14. Lateral superior pontine syndrome(Syndrome of superior cerebellar artery) • On side of lesion • Ataxia of limbs and gait, falling to side of lesion • Dizziness, nausea, vomiting; horizontal nystagmus • Pariesis of conjugate gaze(ipsilateral) • Skew deviation • Horner’s Syndrome • On side opposite lesion • Impaired pain and thermalsense on face, limbs and trunk • Impaired touch, vibration and position sense, more in leg than arm

  15. Midpontine syndrome • Medial midpontine syndrome(paramedian branch of midbasilar artery) • On side of lesion • Ataxia of limbs and gait • On side opposite lesion • Paralysis of face, arm and leg • Variable impaired touch sensation touch and proprioception when lesion extends posteriorly

  16. Lateral midpontine syndrome(Short circumferential artery) • On side of lesion • Ataxia of limbs • Parlysis of muscles of mastication • Impaired sensation over side of face • On side opposite lesion • Impaired pain and thermal sense on limbs and trunk

  17. Inferior pontine syndrome • Medial inferior pontine syndrome(occlusion of paramedian branch of basilar artery) • On side of lesion • Paralysis of conjugate gaze to side of lesion • Nystagmus • Ataxia of limbs and gait • Diplopia on lateral gaze • On side opposite lesion • Paralysis of face, arm and leg • Impaired tactile and proprioceptive sense over half of the body

  18. Lateral inferior pontine syndrome (occlusion of anterior inferior cerebellar artery) • On side of lesion • Horizontal and vertical nystagmus, vertigo, nausea, vomiting, oscillopsia • Facial paralysis • Paralysis of conjugate gaze to side of lesion • Deafness, tinnitus • Ataxia • Impaired sensation over face • On side opposite lesion • Impaired pain and thermal sense over half the body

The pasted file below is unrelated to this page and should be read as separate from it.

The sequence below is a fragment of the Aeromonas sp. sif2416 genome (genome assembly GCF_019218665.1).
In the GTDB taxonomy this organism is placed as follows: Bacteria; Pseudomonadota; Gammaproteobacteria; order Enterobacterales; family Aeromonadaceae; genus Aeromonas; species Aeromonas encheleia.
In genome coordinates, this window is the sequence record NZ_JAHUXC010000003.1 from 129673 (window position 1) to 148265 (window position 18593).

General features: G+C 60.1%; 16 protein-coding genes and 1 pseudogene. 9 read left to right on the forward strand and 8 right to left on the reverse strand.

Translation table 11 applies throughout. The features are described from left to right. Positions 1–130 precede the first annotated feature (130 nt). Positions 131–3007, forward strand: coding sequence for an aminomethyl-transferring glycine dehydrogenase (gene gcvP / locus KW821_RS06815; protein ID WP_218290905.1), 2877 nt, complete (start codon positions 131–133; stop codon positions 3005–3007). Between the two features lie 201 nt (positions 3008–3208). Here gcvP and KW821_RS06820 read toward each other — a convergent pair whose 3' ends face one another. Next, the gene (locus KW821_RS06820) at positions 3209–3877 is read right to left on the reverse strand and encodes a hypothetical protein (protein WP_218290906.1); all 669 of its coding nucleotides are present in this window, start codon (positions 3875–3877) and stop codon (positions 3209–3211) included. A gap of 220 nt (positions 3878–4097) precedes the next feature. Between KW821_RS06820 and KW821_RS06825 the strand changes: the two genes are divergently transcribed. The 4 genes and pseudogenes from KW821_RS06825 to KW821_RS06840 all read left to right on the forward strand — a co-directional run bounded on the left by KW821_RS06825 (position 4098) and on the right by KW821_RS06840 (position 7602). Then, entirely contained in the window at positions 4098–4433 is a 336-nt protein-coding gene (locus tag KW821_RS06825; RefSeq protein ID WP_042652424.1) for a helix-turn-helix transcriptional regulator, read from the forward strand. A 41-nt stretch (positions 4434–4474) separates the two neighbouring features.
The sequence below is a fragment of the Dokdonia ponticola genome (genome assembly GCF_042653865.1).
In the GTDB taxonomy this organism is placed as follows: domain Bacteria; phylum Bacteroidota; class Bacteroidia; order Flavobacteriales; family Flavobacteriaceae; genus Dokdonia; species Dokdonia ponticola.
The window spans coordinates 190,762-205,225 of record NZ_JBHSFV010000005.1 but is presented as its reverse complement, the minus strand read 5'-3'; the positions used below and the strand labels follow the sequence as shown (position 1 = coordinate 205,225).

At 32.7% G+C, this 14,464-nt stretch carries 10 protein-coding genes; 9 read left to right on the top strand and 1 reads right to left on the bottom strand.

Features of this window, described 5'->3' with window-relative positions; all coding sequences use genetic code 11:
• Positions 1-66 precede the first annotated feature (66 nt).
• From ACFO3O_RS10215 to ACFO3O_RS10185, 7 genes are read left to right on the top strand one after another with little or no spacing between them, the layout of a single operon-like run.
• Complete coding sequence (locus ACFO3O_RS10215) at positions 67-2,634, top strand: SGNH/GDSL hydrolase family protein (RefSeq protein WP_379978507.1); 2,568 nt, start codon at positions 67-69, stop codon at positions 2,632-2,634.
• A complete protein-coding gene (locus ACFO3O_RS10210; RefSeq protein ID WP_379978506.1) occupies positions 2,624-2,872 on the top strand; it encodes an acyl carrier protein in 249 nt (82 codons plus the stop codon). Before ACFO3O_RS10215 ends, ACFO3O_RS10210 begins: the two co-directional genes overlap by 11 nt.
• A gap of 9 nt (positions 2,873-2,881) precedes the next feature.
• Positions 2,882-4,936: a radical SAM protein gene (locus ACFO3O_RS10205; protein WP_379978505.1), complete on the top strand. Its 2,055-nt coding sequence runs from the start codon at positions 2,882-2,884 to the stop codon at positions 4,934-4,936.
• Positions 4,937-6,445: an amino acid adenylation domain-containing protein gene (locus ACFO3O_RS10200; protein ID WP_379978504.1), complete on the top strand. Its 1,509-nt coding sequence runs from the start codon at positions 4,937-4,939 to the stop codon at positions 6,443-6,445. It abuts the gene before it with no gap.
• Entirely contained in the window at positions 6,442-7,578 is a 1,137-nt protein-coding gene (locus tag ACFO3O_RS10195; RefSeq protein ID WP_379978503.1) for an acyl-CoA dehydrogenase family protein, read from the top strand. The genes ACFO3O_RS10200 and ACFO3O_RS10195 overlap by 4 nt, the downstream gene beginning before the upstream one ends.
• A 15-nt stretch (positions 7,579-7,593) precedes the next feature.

19. Significance of territorial localization ?

  20. Hemorrhagic stroke • Intracerebral and cerebellar hemorrhage • Subarchnoid hemorrhage • Subdural and extradural hemorrhage/ hematoma

  21. Cause of Coma in Stroke

  22. Diffuse brain dysfunction • SAH • Direct effect within brainstem • Brainstem hemorrhage or infarction (Posterior circulation stroke) • Pressure effect on brainstem • Hematoma • Infarction

  23. Management of Stroke

  24. Emergency Management

  25. No

  26. Fibrinolytic therapy • Tissue plasminogen activator • Dose: • Total dose 0.9 mg/kg(max 90 mg) • 10% of total dose as initial intravenous bolus over 1 minute. Remainder infused intravenously over 60 minutes

  27. Therapy for Cerebral Edema and raised ICP • Mannitol • IV steroids

  28. Investigations helping confirm the diagnosis • CT • MRI • Carotid doppler and duplex scanning • Vascular imaging • Magnetic resonance angiography or digital subtraction angiography

  29. Long-term management All risk factors should be identified and if possible treated. • Antihypertensive therapy • Antiplatelet therapy • Aspirin 75mg daily(thromboembolic TIA or stroke) • Clopidogrel, dipyridamole and ticlopidine

  30. Anticoagulants • Heparin & Warfarin • Valvular heart disease • Recent MI Intracardiac thrombus Atrial fibrillation • Acute internal carotid artery thrombus • Acute basilar artery thrombus • Internal carotid artery dissection • Extracranial vertebral artery dissection • Prothrombic states, e.g. protein C deficiency • Recurrent TIAs or stroke on full antiplatelet therapy • Cerebral venous thrombosis including sinus thombosis

  31. Other measures • Polycythemia • Clotting abnormalities

  32. Surgical approaches • Internal carotid endartectomy

  33. Rehabilitation • Physiotherapy • Speech therapy

  34. Management of Hemorrhagic Stroke • Intracerebral and cerebellar hemorrhage • Urgent neurosurgical clot evacuation is considered when an intracerebral hematoma expands. • Antiplatelet and anticoagulants are contraindicated • Control of hypertension

  35. Subarachnoid hemorrhage Poor prognosis • Bed rest and supportive measures • Control of hypertension • Dexametasone • Calcium channel blocker(Nimodipine) • Surgical interventions • Direct approach to clip the neck of the aneurysm • Focal radiotherapy

  36. Subdural and extradural hemorrhage/ hematoma • Extradural bleeding • Urgent neurosurgery • Surgical drianage through a Burr-hole • Subdural bleeding • Conservative management • Neurosurgery

  37. Care of Unconscious Patient • Care of airway • Vital and intake/output monitoring • Skin care • Oral hygiene • Eye care • Fluids • Calories • Sphinters

  38. Thanks